To date, liver HSPGs are reported to regulate lipid metabolism directly and indirectly. SDC1 is the major HSPG in the liver, and works in parallel to, but independently of, the low-density lipoprotein receptor as a receptor for both intestinally derived and hepatic lipoprotein particles [46]. In addition, collagen XVIII, a type of HSPG, presents in the basement membranes underlying endothelial cells, and affects the distribution of lipoprotein lipase and triglyceride metabolism [47]. Furthermore, it has been known that lipid metabolism has an impact on liver regeneration. Although administration of CCl4 cannot induce steatohepatitis [48], mice fed on a high-fat diet and administered CCl4 develop steatohepatitis [49]. The finding implies that aberrant lipid metabolism affects pathological features caused by CCl4. In EXTL2−/− mice, the synthesis of liver HSPGs was affected (Figure 4 and Supplementary Figure S3). Thus there is the possibility that lipid metabolism in EXTL2−/− mice is altered. That is, aberrant lipid metabolism might connect to severe phenotype in EXTL2−/− mice. NASH (non-alcoholic steatohepatitis) is known as a common liver disease. NASH is supposed to develop in a ‘two-hit’ mechanism; first hit, hepatic steatosis (abnormal lipid metabolism); second hit, enhanced lipid peroxidation and increased generation of reactive oxygen species (oxidative stress). If lipid metabolism was affected by loss of EXTL2, progression of NASH might be accelerated in EXTL2−/− mice. Therefore future studies would be needed to clarify the linking of EXTL2 to human diseases.

Abbreviations

     
  • ALT

    alanine aminotranferase

  •  
  • AST

    aspartate aminotransferase

  •  
  • BGN

    biglycan

  •  
  • BrdU

    bromodeoxyuridine

  •  
  • CCl4

    carbon tetrachloride

  •  
  • CCND1

    cyclin D1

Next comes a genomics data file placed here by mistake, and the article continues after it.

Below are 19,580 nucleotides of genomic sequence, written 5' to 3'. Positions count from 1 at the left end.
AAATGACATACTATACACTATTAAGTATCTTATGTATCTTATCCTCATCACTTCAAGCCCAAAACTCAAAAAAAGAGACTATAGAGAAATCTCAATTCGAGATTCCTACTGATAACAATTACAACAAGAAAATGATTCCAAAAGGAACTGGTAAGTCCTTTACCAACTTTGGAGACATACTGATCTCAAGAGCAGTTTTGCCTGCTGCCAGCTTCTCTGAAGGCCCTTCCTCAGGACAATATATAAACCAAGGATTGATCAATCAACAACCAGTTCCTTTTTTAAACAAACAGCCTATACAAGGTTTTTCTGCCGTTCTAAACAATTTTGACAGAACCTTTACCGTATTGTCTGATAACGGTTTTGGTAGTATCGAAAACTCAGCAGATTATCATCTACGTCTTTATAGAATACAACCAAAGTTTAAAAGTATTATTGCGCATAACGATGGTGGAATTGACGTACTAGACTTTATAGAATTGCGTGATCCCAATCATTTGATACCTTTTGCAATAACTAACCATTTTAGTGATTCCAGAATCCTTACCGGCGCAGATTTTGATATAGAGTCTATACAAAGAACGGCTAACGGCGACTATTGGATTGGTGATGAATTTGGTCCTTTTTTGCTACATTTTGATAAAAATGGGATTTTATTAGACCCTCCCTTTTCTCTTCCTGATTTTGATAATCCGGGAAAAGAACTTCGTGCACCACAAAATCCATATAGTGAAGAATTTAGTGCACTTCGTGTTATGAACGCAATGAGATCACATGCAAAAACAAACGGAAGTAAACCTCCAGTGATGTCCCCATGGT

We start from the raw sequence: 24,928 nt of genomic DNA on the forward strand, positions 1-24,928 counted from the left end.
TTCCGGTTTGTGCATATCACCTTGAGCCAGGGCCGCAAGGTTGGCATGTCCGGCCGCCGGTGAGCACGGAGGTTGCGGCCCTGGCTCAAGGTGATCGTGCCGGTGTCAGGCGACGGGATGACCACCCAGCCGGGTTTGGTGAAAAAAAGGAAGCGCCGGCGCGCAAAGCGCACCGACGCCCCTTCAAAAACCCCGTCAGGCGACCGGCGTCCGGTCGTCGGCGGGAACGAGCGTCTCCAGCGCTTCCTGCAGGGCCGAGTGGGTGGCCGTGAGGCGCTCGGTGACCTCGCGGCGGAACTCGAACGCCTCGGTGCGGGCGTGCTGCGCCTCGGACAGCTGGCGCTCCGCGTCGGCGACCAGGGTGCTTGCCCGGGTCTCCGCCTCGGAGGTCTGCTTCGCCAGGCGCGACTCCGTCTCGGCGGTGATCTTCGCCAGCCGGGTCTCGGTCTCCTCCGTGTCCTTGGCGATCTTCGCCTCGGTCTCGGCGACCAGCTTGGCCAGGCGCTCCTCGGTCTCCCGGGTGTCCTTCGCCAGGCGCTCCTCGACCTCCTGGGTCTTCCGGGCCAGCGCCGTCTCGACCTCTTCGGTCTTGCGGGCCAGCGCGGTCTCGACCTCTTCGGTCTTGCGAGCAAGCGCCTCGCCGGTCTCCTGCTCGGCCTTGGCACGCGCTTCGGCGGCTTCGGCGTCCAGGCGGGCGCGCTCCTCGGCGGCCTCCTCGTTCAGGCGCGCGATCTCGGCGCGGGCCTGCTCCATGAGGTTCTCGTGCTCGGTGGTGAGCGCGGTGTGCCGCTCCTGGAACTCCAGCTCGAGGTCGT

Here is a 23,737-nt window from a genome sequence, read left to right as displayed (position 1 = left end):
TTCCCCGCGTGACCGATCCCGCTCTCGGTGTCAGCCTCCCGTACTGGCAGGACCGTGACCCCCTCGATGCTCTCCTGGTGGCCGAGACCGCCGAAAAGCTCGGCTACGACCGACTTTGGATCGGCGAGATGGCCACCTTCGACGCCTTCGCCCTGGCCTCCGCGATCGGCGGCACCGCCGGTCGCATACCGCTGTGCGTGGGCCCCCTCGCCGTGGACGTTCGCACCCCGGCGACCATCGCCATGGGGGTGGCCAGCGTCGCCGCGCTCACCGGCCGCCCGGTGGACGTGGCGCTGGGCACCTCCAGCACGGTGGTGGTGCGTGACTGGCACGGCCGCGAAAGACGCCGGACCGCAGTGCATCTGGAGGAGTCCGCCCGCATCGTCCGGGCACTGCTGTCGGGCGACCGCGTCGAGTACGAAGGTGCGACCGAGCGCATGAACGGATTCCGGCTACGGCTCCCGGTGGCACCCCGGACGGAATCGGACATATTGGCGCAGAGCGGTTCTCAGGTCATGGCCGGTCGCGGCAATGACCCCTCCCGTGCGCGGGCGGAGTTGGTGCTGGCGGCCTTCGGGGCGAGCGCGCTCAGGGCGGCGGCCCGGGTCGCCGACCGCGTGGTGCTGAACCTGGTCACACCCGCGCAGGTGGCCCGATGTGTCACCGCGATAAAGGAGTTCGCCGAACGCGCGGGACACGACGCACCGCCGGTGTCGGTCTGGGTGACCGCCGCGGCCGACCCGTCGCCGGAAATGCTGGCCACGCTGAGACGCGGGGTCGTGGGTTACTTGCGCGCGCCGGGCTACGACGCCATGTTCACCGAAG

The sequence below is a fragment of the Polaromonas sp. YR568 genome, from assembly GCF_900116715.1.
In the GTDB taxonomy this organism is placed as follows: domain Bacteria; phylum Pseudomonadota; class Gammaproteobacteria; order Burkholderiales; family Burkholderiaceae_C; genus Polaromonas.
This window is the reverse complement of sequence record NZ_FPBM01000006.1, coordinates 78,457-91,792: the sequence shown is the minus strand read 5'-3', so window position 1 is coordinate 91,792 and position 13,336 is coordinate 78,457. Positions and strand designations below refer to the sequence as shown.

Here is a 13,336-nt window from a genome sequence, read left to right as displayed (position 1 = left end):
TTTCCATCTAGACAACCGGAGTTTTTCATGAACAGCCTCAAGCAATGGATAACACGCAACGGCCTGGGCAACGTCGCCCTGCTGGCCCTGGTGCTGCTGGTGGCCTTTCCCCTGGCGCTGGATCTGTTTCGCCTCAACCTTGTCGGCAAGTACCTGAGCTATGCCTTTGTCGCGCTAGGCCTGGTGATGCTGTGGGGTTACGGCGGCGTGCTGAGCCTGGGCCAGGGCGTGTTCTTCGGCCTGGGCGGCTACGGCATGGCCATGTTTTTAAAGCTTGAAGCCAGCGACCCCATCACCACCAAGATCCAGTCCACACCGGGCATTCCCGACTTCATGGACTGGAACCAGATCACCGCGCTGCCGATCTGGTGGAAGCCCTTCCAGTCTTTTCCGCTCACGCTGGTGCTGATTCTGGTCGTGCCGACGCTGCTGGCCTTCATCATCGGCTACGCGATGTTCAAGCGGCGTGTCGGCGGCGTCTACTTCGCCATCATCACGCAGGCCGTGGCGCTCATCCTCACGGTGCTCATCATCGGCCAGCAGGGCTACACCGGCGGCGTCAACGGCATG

•  
  • CK

    cytokeratin

  •  
  • CS

    chondroitin sulfate

  •  
  • CSase ABC

    chondroitinase ABC

  •  
  • DCN

    decorin

  •  
  • EGF

    epidermal growth factor

  •  
  • EGFR

    EGF receptor

  •  
  • EXT

    exostosin

  •  
  • EXTL

    EXT-like

  •  
  • GAG

    glycosaminoglycan

  •  
  • GalNAc

    N-acetylgalactosamine

  •  
  • GFAP

    glial fibrillary acidic protein

  •  
  • GlcNAc

    N-acetylglucosamine

  •  
  • GlcUA

    glucuronic acid

  •  
  • Hepase

    heparinase

  •  
  • HGF

    hepatocyte growth factor

  •  
  • HS

    heparan sulfate

  •  
  • HSase

    heparitinase

  •  
  • mAb

    monoclonal antibody

  •  
  • NASH

    non-alcoholic steatohepatitis

  •  
  • PBST

    PBS/0.1% Tween 20

  •  
  • PG

    proteoglycan

  •  
  • qPCR

    quantitative real-time PCR

  •  
  • SDC

    syndecan

  •  
  • α-SMA

    α-smooth muscle actin

AUTHOR CONTRIBUTION

Satomi Nadanaka performed most of the experiments; Satomi Nadanaka and Hiroshi Kitagawa designed the research, analysed the data and wrote the paper; Shoji Kagiyama contributed new reagents and assisted in some experiments.

FUNDING

This work was supported by the Ministry of Education, Culture, Sports, Science, and Technology (MEXT)-Supported Program for the Strategic Research Foundation at Private Universities, 2012–2017 (to H.K.), and was supported in part by Grant-in-Aids for Scientific Research on Innovative Areas [grant number 23110003 (to H.K.)] (Deciphering sugar chain-based signals regulating integrative neuronal functions), for Challenging Exploratory Research [grant number 24659039 (to H.K.)], and for Scientific Research (C) [grant number 25460080 (to S.N.)] from the Ministry of Education, Culture, Sports, Science, and Technology (MEXT) of Japan.

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Supplementary data